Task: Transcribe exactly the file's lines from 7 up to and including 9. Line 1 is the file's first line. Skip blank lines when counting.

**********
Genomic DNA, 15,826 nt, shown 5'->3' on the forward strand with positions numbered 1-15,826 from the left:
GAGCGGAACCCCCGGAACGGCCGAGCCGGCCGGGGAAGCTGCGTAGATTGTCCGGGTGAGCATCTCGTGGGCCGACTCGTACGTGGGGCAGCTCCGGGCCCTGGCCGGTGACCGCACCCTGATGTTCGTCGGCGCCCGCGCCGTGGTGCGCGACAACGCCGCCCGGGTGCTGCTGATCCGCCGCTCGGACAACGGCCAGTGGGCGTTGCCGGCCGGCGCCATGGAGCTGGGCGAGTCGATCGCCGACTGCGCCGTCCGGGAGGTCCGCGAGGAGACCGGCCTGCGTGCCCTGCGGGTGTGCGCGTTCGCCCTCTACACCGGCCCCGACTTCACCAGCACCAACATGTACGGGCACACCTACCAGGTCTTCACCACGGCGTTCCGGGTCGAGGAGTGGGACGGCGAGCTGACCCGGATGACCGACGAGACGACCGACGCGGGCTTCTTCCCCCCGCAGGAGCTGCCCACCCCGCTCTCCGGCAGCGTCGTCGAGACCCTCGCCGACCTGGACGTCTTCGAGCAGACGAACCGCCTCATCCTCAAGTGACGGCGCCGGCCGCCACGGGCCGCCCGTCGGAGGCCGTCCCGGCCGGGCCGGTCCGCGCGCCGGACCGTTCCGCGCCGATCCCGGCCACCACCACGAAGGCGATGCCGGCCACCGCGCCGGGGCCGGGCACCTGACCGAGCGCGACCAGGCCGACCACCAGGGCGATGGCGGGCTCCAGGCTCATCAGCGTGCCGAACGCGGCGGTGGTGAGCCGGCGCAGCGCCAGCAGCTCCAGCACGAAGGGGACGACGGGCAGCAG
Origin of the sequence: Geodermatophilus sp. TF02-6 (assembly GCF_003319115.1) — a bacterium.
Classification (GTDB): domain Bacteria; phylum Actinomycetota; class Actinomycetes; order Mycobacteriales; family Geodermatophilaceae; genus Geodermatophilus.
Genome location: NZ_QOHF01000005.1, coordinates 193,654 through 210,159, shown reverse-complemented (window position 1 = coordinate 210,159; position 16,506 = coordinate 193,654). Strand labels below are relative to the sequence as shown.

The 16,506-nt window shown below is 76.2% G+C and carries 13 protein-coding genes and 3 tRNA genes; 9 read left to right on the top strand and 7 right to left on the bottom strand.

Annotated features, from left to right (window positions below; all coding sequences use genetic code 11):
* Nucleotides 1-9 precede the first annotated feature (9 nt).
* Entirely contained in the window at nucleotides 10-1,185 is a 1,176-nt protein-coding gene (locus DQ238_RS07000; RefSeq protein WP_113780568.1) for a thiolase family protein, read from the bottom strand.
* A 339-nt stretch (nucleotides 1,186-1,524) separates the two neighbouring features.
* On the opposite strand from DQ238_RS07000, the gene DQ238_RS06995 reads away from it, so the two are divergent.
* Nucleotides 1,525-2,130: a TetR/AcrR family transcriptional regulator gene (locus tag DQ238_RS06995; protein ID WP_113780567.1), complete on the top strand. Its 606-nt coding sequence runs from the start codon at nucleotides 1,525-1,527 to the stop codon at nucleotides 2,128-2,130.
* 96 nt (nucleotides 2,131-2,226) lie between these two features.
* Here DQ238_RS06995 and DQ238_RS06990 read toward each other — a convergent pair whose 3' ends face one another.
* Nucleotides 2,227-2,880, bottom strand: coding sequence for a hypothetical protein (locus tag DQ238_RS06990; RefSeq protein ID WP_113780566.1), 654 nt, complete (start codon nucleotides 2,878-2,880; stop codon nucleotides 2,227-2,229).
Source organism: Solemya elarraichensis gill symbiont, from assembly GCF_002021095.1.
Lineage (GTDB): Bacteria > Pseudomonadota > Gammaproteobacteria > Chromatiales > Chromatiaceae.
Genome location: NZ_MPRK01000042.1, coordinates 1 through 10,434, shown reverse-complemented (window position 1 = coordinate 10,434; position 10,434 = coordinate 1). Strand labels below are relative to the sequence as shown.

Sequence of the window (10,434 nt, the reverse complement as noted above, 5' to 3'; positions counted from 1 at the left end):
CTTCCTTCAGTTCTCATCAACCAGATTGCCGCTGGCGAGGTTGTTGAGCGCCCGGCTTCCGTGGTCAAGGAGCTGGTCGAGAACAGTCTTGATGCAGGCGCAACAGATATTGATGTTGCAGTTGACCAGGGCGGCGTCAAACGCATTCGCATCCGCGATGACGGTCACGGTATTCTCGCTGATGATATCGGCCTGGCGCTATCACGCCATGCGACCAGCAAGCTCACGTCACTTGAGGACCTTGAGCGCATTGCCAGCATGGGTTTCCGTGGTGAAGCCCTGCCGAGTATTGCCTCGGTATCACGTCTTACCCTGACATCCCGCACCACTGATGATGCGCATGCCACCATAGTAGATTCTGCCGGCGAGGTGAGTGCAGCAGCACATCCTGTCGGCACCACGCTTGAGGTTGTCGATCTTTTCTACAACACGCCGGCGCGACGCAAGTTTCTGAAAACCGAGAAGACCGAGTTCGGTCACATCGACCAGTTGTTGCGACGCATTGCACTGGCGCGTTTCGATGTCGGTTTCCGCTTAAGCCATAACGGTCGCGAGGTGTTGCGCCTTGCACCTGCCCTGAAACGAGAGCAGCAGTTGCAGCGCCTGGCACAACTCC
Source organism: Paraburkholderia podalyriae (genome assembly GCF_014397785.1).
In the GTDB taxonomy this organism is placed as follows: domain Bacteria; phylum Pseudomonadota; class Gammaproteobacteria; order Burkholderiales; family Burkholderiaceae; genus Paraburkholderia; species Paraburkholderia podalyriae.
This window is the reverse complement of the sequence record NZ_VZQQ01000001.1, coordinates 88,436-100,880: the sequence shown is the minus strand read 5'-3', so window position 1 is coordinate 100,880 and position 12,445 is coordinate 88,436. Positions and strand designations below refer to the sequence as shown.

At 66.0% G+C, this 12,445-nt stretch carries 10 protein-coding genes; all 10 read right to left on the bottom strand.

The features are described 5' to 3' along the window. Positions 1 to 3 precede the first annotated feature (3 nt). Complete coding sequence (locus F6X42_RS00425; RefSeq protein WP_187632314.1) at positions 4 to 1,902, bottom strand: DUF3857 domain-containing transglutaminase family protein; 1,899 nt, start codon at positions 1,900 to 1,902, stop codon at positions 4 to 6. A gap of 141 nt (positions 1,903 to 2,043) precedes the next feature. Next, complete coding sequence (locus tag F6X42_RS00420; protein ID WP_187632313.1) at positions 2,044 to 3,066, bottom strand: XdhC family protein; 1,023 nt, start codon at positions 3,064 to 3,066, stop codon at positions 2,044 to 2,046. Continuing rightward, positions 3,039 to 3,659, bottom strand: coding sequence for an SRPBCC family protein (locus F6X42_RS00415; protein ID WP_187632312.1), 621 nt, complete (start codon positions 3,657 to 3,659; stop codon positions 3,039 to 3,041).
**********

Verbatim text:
Annotated features, from left to right (window positions below; all coding sequences use genetic code 11):
* Nucleotides 1-9 precede the first annotated feature (9 nt).
* Entirely contained in the window at nucleotides 10-1,185 is a 1,176-nt protein-coding gene (locus DQ238_RS07000; RefSeq protein WP_113780568.1) for a thiolase family protein, read from the bottom strand.